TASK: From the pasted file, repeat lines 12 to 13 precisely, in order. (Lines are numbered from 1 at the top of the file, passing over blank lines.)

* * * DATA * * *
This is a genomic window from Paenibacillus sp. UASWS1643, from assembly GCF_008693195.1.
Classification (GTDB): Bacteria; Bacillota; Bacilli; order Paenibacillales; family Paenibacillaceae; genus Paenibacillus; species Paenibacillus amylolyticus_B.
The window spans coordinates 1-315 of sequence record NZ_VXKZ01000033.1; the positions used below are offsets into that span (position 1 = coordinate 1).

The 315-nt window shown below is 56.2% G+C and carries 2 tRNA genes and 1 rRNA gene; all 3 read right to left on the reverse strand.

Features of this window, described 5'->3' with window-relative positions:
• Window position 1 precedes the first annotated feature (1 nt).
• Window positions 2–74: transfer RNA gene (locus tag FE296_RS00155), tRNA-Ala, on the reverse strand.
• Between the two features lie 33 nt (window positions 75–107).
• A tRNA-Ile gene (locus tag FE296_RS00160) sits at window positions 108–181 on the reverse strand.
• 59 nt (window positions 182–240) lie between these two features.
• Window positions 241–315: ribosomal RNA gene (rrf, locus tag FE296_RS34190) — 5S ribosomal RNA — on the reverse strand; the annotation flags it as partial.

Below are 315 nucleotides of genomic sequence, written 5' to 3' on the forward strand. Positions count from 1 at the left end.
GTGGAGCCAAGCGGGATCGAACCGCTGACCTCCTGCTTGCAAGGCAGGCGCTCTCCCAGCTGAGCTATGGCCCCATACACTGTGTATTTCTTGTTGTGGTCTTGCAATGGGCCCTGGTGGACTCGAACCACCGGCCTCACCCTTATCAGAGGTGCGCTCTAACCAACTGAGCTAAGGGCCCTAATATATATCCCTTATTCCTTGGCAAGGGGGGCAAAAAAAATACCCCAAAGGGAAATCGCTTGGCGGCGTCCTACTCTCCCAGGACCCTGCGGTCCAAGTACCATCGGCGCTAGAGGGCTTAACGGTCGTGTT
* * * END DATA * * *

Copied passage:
Below are 315 nucleotides of genomic sequence, written 5' to 3' on the forward strand. Positions count from 1 at the left end.
GTGGAGCCAAGCGGGATCGAACCGCTGACCTCCTGCTTGCAAGGCAGGCGCTCTCCCAGCTGAGCTATGGCCCCATACACTGTGTATTTCTTGTTGTGGTCTTGCAATGGGCCCTGGTGGACTCGAACCACCGGCCTCACCCTTATCAGAGGTGCGCTCTAACCAACTGAGCTAAGGGCCCTAATATATATCCCTTATTCCTTGGCAAGGGGGGCAAAAAAAATACCCCAAAGGGAAATCGCTTGGCGGCGTCCTACTCTCCCAGGACCCTGCGGTCCAAGTACCATCGGCGCTAGAGGGCTTAACGGTCGTGTT